George Will's article "Free Speech Under Siege" (Dec. 5) reminds me that most conservatives have either lost touch with reality or have become so buried in the right's false rhetoric that they actually believe the propaganda they peddle. He claims liberals have a "program of extending government supervision of life." It is what the right has been saying for years, and it is purely misleading. It was the conservatives who tried to decide what was best for Terri Schiavo. It is conservatives who want to tell a woman what to do with her body. It is conservatives who want to tell us whom we can and can't fall in love with. Then they confuse liberal programs that help people with big government. Will tries to claim that campaign-finance reform―supported by Democrats and Republicans alike―is an attack on free speech. Campaign-finance reform is the last, best hope we have to limit career politicians. Attacks on free speech are more about calling people anti-American who don't agree with the war in Iraq, or limiting the press coverage of fallen soldiers' coming home in coffins.
Glenn DiTomaso
Brockton, Mass.

DiTomaso is right that many conservatives, though not all, aim to extend the power of government in some ways. However, this doesn't tend to show that many liberals don't also aim to extend the power of government as well, though in different ways. That is why tu quoque arguments, like this letter, are red herrings―that is, logically irrelevant distractions―and, thus, fallacious. Will's article may well be wrong, but this letter doesn't begin to show that it is.

Source: "Mail Call", Newsweek

December 14th, 2005 (Permalink)

Q&A: Types and Tokens

An anonymous reader wrote to inquire about type/token ambiguity. A type is a category of thing, that is, a collection of things that have something in common, for example: book. A token is a particular thing of some type, for example: the book Nineteen Eighty-Four by George Orwell.

Type/token ambiguity comes about because a word can sometimes mean both a type and a token, and it can be unclear in which sense it is used. For instance, I own two copies of Orwell's 1984. Are these the same book or two books? If I were counting the total number of "books" in my library for purposes of estimating how much shelf space they require, I would count them as two books. However, if I were counting the "books" in my library in order to catalog them, I would count them as two copies of one book. Since one is not equal to two, this shows that the word "book" is used in two different senses: in the first case, I am counting tokens of books; in the second case, I am counting types of books.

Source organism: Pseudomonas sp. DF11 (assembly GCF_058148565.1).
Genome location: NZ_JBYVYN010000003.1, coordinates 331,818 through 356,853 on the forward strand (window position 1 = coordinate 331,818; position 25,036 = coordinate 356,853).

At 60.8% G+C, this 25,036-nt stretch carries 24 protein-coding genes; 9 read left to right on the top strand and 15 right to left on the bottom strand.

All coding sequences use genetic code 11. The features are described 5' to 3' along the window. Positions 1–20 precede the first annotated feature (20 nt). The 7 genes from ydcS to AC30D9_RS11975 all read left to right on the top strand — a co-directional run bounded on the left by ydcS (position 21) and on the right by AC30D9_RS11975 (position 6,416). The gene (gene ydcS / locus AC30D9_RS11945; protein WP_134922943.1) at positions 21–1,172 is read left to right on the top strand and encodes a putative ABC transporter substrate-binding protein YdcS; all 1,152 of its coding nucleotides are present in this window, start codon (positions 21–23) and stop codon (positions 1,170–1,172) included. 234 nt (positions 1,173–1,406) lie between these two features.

In other words, 1984 is both a token of the type "book", and it is also a type of book, of which individual copies of 1984 are tokens. A particular copy of 1984, such as the one currently on my shelf, is both a token of the type "1984" and of the type "book". Thus, "book" is ambiguous between a physical object made of paper and ink, and an abstract object made of words and sentences.

If this sounds confusing, it's because it is. Hence, type/token ambiguity is at least a logical boobytrap, which could cause someone to commit a fallacy of ambiguity. I'm not sure that such fallacious arguments are common―though some philosophers have thought them common among other philosophers―so I hesitate to speak of type/token ambiguity as a fallacy.

Nonetheless, an attempt to avoid type/token ambiguity is the reason for some of the unusual technical vocabulary used in the Fallacy Files. For instance, the word "fallacy" itself suffers from type/token ambiguity. I use the term "fallacy" strictly in the type sense, that is, a fallacy is a common type of bad argument. However, the word is frequently applied to particular fallacious arguments: "that argument is a fallacy". Most logicians use the word in both senses.

Another important logical word which is affected by type/token ambiguity is the adjective "valid". "Valid" is used by most logicians to apply both to types of arguments―such as Modus Ponens―and to particular arguments―such as tokens of Modus Ponens. As with most types of ambiguity, context usually clears up which sense is meant, so that fallacies are seldom committed. However, in order to avoid any possible confusion, I limit the term "valid" to token arguments, and use the unusual word "validating" for types of argument.

Using such technical vocabulary may be like wearing both a belt and suspenders, but it is incumbent upon a work on fallacies to avoid even the appearance of ambiguity.

December 6th, 2005 (Permalink)

The Missing Link

I used to criticize the "Bushisms" feature in Slate because it was a regular source of contextomies, the online magazine never linked to the sources of its quotes so that readers could examine the context, and it seldom if ever published corrections.